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I was never under the impression that making members private is a security tool. My impressions is that it is merely a design tool to provide good abstractions, hiding implementation details, but not considered secure. – Chris Taylor May 16 '10 at 18:01
@Chris, accessing private members may not be a security issue by itself, but imagine a compiler optimization based on the assumption that all references and assignments to a private variable are known. For example, the compiler might prove that an array access is never out of bounds because of a previous comparison with a private variable known to be less than the array length, so it eliminates the bounds check. If "illegal" bytecode invalidates that assumption, that missing bounds check might lead to a security problem. – Ryan Culpepper Aug 31 '11 at 1:19
using Reflection you can access any private or otherwise member and therefore privateness is merely superficial and a good compiler would not trust it – spudowiar Apr 5 '15 at 14:14

Virtual machines that interpret bytecode generally have some way of validating their input; for example, Java will throw a VerifyError if the class file is in an inconsistent state

However, it sounds like you're implementing a processor, and since they tend to be lower-level there's less ways you can manage to get things in a detectable invalid state -- giving it an undefined opcode is one obvious way. Real processors will signal that the process attempted to execute an illegal instruction, and the OS will deal with it (Linux kills it with SIGILL, for example)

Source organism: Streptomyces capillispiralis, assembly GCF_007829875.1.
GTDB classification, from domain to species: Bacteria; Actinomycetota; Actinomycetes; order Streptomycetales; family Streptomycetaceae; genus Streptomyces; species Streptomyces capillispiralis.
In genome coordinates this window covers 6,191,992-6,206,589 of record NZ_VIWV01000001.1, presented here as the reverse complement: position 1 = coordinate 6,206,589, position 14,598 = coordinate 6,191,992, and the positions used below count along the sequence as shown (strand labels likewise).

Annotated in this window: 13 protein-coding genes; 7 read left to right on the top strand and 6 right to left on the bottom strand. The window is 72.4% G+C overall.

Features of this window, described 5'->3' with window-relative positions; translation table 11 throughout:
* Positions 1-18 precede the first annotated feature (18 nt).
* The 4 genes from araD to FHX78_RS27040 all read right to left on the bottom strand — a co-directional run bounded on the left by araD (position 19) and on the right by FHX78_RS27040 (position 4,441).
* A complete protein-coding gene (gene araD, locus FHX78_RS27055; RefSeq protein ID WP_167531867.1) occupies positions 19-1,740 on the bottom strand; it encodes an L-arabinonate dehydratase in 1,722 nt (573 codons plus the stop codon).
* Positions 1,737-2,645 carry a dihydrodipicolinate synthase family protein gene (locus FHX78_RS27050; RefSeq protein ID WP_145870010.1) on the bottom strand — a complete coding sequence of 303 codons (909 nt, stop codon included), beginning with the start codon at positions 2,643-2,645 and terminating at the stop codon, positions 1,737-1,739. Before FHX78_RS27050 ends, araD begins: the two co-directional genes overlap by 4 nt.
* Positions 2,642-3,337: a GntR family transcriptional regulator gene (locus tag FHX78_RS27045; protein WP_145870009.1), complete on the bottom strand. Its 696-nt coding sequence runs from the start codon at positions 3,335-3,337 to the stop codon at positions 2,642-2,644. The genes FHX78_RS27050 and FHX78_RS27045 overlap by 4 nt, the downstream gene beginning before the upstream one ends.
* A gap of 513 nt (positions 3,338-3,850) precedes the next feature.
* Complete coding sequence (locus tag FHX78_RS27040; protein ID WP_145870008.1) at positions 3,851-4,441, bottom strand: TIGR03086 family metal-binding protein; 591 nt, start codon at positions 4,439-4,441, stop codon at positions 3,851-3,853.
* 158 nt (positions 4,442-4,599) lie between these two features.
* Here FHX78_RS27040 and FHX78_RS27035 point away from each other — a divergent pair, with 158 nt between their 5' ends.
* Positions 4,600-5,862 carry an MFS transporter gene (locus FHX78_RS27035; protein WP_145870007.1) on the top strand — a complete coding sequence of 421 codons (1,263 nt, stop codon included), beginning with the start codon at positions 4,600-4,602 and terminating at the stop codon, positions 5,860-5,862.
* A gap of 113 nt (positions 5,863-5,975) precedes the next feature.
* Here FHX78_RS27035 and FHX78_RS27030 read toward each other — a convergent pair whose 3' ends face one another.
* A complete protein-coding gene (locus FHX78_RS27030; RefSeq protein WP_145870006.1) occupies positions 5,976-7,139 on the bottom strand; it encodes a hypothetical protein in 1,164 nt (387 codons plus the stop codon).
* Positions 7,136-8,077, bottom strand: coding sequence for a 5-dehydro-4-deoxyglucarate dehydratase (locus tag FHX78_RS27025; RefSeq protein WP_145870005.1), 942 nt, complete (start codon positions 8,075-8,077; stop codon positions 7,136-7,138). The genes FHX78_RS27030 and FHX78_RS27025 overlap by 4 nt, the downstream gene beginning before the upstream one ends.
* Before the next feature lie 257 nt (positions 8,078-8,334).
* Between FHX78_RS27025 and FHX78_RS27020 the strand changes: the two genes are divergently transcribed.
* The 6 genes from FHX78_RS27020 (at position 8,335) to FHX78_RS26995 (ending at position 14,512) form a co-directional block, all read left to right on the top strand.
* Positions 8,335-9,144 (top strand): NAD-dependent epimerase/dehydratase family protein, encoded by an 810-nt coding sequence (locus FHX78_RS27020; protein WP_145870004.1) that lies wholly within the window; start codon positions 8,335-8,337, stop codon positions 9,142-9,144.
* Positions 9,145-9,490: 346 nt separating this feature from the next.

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If you're concerned about someone having edited the binary file, then there is only one answer to your question: the VM must do the check. It's the only way you have a chance to detect the tampering. The compiler just creates the binary. It has no way of detecting downstream tampering.

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It makes sense to have the compiler do as much sanity checking as possible (since it only has to do it once), but there's always going to be issues that can't be detected by static analysis, like [cough] stack overflow, array range errors, and the like.

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I'd say it's legitimate for your VM to let the emulated processor catch fire, as long as the VM implementation itself doesn't crash. As the VM implementor, you get to set the rules. But if you want virtual hardware companies to virtually buy your virtual chip, you'll have to do something a little more forgiving of errors: good options might be to raise an exception (harder to implement) or reset the processor (much easier). Or maybe you just define every opcode to be valid, except that some are "undocumented" - they do something unspecified, other than crashing your implementation. Rationale: if (!) your VM implementation is to run several instances of the guest simultaneously, it would be very bad if one guest were able to cause others to fail.